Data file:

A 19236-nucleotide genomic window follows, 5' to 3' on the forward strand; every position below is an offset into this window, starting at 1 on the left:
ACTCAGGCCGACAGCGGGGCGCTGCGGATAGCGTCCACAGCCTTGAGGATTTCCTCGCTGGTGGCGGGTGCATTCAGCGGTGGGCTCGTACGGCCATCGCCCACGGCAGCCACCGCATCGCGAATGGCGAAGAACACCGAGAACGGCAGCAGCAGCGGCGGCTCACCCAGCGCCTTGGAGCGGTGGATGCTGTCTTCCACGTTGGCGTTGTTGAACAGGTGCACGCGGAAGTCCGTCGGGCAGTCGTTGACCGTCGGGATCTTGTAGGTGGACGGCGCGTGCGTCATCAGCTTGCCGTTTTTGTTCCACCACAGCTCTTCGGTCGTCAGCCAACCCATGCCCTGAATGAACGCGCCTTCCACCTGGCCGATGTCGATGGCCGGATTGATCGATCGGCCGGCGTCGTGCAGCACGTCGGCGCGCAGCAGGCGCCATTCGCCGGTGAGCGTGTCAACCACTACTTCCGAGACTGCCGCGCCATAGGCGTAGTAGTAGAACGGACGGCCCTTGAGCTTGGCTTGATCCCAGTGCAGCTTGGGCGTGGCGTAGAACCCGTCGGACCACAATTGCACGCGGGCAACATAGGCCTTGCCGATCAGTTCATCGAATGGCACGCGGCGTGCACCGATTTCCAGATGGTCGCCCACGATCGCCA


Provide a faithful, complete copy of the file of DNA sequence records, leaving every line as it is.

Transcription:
A 19236-nucleotide genomic window follows, 5' to 3' on the forward strand; every position below is an offset into this window, starting at 1 on the left:
ACTCAGGCCGACAGCGGGGCGCTGCGGATAGCGTCCACAGCCTTGAGGATTTCCTCGCTGGTGGCGGGTGCATTCAGCGGTGGGCTCGTACGGCCATCGCCCACGGCAGCCACCGCATCGCGAATGGCGAAGAACACCGAGAACGGCAGCAGCAGCGGCGGCTCACCCAGCGCCTTGGAGCGGTGGATGCTGTCTTCCACGTTGGCGTTGTTGAACAGGTGCACGCGGAAGTCCGTCGGGCAGTCGTTGACCGTCGGGATCTTGTAGGTGGACGGCGCGTGCGTCATCAGCTTGCCGTTTTTGTTCCACCACAGCTCTTCGGTCGTCAGCCAACCCATGCCCTGAATGAACGCGCCTTCCACCTGGCCGATGTCGATGGCCGGATTGATCGATCGGCCGGCGTCGTGCAGCACGTCGGCGCGCAGCAGGCGCCATTCGCCGGTGAGCGTGTCAACCACTACTTCCGAGACTGCCGCGCCATAGGCGTAGTAGTAGAACGGACGGCCCTTGAGCTTGGCTTGATCCCAGTGCAGCTTGGGCGTGGCGTAGAACCCGTCGGACCACAATTGCACGCGGGCAACATAGGCCTTGCCGATCAGTTCATCGAATGGCACGCGGCGTGCACCGATTTCCAGATGGTCGCCCACGATCGCCA